Distracted driving rules in California were first put in place in 2006, but a court has admitted that times have changed and the laws should be updated. 

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A California court has ruled that checking maps or navigation on your mobile phone while driving isn’t against the law.

This comes after Steven Spriggs, a driver, was fined $165 for using his mobile phone for navigation while stuck in heavy traffic. He was found guilty of breaching California State laws regarding distracted driving, was fined accordingly, but decided to appeal the fine.

The driver’s appeal worked.

A court ruling on the case claimed that times have changed since these laws were originally put to place back in 2006.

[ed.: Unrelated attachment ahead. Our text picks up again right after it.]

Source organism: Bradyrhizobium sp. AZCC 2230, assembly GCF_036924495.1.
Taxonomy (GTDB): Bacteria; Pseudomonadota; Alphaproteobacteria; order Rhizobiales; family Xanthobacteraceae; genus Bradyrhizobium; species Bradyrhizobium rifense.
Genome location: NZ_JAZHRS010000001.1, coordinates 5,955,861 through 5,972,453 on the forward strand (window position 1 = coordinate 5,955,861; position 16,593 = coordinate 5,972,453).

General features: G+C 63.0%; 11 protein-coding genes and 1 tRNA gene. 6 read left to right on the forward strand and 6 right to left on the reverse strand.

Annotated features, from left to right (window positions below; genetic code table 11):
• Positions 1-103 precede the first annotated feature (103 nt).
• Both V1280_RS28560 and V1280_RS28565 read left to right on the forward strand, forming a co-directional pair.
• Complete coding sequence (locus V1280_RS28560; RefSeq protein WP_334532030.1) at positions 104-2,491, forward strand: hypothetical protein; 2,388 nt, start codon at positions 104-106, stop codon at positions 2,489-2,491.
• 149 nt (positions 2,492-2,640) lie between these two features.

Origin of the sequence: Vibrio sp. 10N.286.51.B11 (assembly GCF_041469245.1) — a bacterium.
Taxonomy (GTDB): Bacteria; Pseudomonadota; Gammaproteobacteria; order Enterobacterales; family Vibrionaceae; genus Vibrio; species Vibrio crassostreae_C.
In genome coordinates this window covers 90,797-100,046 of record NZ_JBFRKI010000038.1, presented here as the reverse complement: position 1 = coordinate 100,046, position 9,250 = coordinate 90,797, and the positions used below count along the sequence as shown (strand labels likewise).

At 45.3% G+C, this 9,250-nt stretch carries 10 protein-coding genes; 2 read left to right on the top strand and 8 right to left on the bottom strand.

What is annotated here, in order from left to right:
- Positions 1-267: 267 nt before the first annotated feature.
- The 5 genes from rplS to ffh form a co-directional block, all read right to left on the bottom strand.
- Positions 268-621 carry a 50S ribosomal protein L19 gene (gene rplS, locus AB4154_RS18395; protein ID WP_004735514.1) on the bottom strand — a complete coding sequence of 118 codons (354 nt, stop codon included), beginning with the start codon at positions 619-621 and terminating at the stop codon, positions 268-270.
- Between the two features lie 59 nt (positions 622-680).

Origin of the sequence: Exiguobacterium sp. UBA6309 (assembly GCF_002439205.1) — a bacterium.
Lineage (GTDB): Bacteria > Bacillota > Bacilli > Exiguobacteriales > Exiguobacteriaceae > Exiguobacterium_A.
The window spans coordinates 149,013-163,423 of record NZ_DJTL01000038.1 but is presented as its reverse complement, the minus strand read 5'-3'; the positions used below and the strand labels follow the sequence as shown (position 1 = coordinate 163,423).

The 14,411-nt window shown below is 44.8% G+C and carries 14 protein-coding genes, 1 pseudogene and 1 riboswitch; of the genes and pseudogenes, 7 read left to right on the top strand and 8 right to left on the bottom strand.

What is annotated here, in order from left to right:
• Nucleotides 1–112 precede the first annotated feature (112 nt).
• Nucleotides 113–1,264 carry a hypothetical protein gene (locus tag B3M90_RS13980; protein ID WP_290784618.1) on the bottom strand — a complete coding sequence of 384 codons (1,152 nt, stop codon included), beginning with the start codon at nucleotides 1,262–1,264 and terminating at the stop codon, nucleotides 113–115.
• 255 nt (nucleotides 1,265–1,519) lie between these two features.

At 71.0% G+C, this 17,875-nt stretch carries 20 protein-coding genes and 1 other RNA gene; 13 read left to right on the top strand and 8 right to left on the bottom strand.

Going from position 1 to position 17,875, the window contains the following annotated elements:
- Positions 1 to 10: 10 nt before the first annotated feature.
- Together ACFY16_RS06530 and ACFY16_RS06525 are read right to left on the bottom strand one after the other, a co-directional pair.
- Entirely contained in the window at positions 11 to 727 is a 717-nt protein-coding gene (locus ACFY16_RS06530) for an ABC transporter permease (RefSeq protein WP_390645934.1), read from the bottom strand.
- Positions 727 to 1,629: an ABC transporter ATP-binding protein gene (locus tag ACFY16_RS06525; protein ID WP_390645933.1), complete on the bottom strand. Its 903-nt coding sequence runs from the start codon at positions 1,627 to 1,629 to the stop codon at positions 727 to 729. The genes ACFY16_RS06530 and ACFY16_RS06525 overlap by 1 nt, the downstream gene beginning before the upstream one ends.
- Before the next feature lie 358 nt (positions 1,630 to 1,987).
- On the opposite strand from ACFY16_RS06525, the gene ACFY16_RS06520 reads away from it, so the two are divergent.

“When the statute was enacted in 2006, most wireless telephones were just that—a telephone—rather than an electronic device with multiple functions,” an excerpt from the ruling read.

Spriggs was naturally quite relieved by this verdict and claimed that he was against people texting or talking on the phone while driving.

 “If our distractions cause us to drive erratically, we should be arrested for driving erratically,” he is quoted as saying.

This could be a landmark judgment by the court which would allow users to navigate to their desired destination using their smartphone without fearing the authorities.

Via: Ars Technica


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